So, as you can see, although puzzles appear to be adaptable to human situations, they are not. A puzzle already provides the pieces needed to achieve results, human situations require time, devotion, research, reliability, cure, patience, understanding and preciseness – especially when dealing with foreign languages – in order to be able to create a perfect path worth following. Every single one of us has roots across the oceans, beyond the national boundaries and around the globe. None of us were born alone; we all had a biological mother and father.  Chances are that our very own parents had brothers and sisters, long lost cousins that may not even know of your existence, nor you of theirs.

Genealogy, like a puzzle, helps you put the pieces of information available together to help you come to terms with your questions: “Why did my great grandpa come here”, “Where did he come from”, “Who did he leave behind?”, “Does anyone even know of my existence?”, “Where do I have to travel to find my long lost relatives?”. Genealogy and languages will help you find the answers to your questions. Why live in doubt when there is a great multi-lingual genealogy partner next door who is ready to help you reconnect with your heritage worldwide? It’s time you take action and to become one of the many success stories of our global genealogical research!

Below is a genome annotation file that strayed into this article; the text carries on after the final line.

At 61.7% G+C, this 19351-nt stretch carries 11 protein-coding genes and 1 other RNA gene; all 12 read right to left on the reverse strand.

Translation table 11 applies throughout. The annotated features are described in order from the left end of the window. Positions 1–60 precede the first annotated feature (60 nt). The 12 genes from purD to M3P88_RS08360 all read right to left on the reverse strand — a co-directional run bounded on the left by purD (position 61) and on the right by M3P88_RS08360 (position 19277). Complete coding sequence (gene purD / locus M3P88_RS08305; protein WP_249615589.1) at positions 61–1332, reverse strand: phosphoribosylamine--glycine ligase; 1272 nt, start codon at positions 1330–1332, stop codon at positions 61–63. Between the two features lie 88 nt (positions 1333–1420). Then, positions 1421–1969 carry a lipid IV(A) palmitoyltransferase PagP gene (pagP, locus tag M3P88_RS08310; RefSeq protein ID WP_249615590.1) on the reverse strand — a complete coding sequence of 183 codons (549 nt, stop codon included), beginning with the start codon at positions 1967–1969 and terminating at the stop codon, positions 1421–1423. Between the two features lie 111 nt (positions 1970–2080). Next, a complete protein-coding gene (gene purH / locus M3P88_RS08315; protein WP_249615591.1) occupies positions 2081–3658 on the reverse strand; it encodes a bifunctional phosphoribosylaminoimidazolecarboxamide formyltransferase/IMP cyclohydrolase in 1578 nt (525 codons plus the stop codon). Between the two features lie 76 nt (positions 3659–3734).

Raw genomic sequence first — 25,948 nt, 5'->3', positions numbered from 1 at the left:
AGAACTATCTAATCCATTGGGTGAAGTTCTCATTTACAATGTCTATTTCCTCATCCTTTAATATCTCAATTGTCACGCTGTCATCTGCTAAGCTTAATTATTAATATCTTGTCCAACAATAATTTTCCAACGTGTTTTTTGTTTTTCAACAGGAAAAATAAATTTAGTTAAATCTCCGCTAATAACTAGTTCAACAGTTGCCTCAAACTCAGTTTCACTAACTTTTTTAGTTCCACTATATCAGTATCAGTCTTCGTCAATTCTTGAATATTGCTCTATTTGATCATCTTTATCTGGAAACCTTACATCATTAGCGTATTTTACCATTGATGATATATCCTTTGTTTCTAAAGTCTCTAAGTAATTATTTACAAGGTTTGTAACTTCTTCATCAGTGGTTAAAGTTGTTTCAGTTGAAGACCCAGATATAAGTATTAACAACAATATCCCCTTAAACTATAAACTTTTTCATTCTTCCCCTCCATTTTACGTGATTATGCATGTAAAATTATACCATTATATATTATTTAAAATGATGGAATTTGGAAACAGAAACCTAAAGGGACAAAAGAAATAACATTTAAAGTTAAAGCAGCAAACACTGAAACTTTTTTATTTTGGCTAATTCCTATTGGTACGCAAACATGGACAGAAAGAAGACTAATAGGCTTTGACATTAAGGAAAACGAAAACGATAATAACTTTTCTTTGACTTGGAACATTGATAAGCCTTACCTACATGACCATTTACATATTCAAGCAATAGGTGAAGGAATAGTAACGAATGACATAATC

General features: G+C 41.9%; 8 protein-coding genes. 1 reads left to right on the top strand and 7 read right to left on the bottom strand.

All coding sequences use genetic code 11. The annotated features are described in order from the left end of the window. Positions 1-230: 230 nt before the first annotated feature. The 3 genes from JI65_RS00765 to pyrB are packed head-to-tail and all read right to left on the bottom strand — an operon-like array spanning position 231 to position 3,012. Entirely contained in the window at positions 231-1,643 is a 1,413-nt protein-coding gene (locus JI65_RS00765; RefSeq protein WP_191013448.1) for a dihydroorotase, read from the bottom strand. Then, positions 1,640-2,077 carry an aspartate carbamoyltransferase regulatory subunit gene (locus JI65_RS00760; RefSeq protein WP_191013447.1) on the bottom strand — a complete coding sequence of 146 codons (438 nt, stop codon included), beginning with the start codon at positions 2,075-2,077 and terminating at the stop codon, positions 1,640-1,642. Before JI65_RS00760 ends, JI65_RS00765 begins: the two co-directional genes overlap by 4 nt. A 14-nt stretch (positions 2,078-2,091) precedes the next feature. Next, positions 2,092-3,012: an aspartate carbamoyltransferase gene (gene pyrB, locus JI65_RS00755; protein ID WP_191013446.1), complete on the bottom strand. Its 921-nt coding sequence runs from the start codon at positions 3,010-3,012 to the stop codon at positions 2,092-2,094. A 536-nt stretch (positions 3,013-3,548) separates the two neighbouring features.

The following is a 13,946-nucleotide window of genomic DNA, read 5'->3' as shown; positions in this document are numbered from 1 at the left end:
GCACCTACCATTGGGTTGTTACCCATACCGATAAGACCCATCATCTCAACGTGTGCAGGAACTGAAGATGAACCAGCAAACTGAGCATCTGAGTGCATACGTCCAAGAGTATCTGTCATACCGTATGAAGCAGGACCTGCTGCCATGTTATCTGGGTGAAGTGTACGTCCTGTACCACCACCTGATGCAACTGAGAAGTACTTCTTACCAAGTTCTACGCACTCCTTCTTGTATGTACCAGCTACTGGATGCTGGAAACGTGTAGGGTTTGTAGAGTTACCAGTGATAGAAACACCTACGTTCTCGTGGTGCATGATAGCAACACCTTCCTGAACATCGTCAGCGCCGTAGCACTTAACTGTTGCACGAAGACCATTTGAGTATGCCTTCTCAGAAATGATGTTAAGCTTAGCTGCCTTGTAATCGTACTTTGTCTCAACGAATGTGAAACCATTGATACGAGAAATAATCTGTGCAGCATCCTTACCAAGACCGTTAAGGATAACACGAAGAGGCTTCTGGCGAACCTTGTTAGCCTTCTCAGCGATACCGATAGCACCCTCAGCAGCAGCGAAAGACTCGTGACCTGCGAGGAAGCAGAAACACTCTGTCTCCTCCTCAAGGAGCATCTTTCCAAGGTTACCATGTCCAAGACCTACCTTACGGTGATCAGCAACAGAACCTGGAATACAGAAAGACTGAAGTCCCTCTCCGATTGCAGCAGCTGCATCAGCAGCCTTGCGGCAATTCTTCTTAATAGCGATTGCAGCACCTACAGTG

Written by Caroline Schena – Professional Translator with a Bachelor’s in Languages.


What are naturalization records and why you need them?

I have told many people that before you “jump the pond” to your ancestor’s homeland, it is important to gather all the documents and information you can on their life in the United States first. Many people will notice on census records that their ancestors were either AL-Aliens or NA – Naturalized Citizens and there will be a date of Naturalization next to the NA. What most people don’t realized is there is usually at least a two page file with a wealth of information associated with the male immigrants. Wives and children were usually naturalized under their spouse/father. The file usually includes at least two very important documents: